• acatholic

JUNE 4. Ord Time. B. Wk 9. Fri. Mk. 12. 35-37

Updated: Sep 10

At that time while teaching in the Temple, Jesus said, ‘How can the scribes maintain that the Christ is the son of David? David himself, moved by the Holy Spirit, said:

The Lord said to my Lord:

‘Sit at my right hand

and I will put your enemies

under your feet’.

David himself calls him Lord, in what way then can he be his son?’ And the great majority of the people heard this with delight.

God promised King David that he would have a descendant who would remain forever. (2 Samual.7.12…) which was obviously a reference to the Messiah, and it was interpreted this way by Jewish tradition, which gave the Messiah the title ‘Son of David’.

In Jesus’ time this messianic title was understood in a very nationalistic sense; - the Jews were expecting an earthly King; - a descendant of David, who would free them from the Rule of the Romans.

In today’s Gospel Jesus is teaching the Pharisees that the Messiah has a higher origin; - he is not only the “Son of David” as his nature and source is more exalted than that; - for he is truly “The Son of God!”

This transcends his human origins and links it directly to God the Father, the creator of the world, the universe, and everything in them.

The reference to Psalm 110 which Jesus uses, points out that the Messiah is God; - which is the reason David calls him “Lord!”

Which is also why he is seated at the right hand of Gd, as he is equal in Power, Majesty and Glory. (Acts 33-36 and 1 Cor. 6. 25)

In this reading Jesus is also teaching us that Scripture is divinely inspired; - something demonstrated when he says David was inspired by the Holy Spirit in writing Psalm 110; - a message that remains important to this day, which is why we look to the Church to assist us in understanding Sacred Scripture. (I referred to the Navarre commentary in writing these notes!)

The Jews found it difficult to interpret the beginning of this Psalm and the words “The Lord said to my Lord” so he was making it clear to them that the second ‘Lord’ is the Messiah with whom Jesus implicitly identifies himself.

The mysteriously transcendental character of the Messiah is indicated by the Paradox of his being the Son, the descendant of David, and yet David calls him “Lord!”

Over the course of the Gospels Jesus had gradually revealed who he was, and many began to understand. St Peter acknowledged him as ‘Son of God’; - the blind man called him “Son of David”. Here Jesus says these titles are correct, but incomplete! He is above all “Son of God!”

Gospel Acclamation Jn14:23

Alleluia, alleluia!

All who love me will keep my words,

and my Father will love them and we will come to them.


First reading Tobit 11:5-17 · Tobit's sight is restored to him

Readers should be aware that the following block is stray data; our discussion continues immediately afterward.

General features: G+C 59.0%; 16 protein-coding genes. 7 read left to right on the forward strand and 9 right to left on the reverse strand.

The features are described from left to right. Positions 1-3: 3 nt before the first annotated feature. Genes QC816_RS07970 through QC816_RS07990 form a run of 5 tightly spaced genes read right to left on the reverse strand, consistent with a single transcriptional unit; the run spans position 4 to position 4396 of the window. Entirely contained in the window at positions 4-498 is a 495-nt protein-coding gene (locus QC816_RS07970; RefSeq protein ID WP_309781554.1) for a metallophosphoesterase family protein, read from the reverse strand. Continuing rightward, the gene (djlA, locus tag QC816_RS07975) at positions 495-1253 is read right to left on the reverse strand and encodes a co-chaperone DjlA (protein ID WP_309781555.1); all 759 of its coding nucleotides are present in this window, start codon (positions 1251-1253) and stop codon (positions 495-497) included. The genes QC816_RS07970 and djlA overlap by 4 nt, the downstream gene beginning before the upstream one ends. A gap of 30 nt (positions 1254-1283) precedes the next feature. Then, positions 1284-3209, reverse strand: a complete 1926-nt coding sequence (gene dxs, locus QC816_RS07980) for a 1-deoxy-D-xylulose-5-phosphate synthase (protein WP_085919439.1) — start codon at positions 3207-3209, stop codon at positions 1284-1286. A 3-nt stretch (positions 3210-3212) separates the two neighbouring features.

Anna was sitting, watching the road by which her son would come. She was sure at once it must be he and said to the father, ‘Here comes your son, with his companion.’

Raphael said to Tobias before he reached his father, ‘I give you my word that your father’s eyes will open. You must put the fish’s gall to his eyes; the medicine will smart and will draw a filmy white skin off his eyes. And your father will be able to see and look on the light.’

The mother ran forward and threw her arms round her son’s neck. ‘Now I can die,’ she said ‘I have seen you again.’ And she wept. Tobit rose to his feet and stumbled across the courtyard through the door. Tobias came on towards him (he had the fish’s gall in his hand). He blew into his eyes and said, steadying him, ‘Take courage, father!’ With this he applied the medicine, left it there a while, then with both hands peeled away a filmy skin from the corners of his eyes. Then his father fell on his neck and wept. He exclaimed, ‘I can see, my son, the light of my eyes!’ And he said:

‘Blessed be God!

Blessed be his great name!

Blessed be all his holy angels!

Blessed be his great name for evermore!

For he had scourged me

and now has had pity on me

and I see my son Tobias.’

Tobias went into the house, and with a loud voice joyfully blessed God. Then he told his father everything: how his journey had been successful and he had brought the silver back; how he had married Sarah, the daughter of Raguel; how she was following him now, close behind, and could not be far from the gates of Nineveh.

Tobit set off to the gates of Nineveh to meet his daughter-in-law, giving joyful praise to God as he went. When the people of Nineveh saw him walking without a guide and stepping forward as briskly as of old, they were astonished. Tobit described to them how God had taken pity on him and had opened his eyes. Then Tobit met Sarah, the bride of his son Tobias, and blessed her in these words, ‘Welcome, daughter! Blessed be your God for sending you to us, my daughter. Blessings on your father, blessings on my son Tobias, blessings on yourself, my daughter. Welcome now to your own house in joyfulness and in blessedness. Come in, my daughter.’ He held a feast that day for all the Jews of Nineveh.

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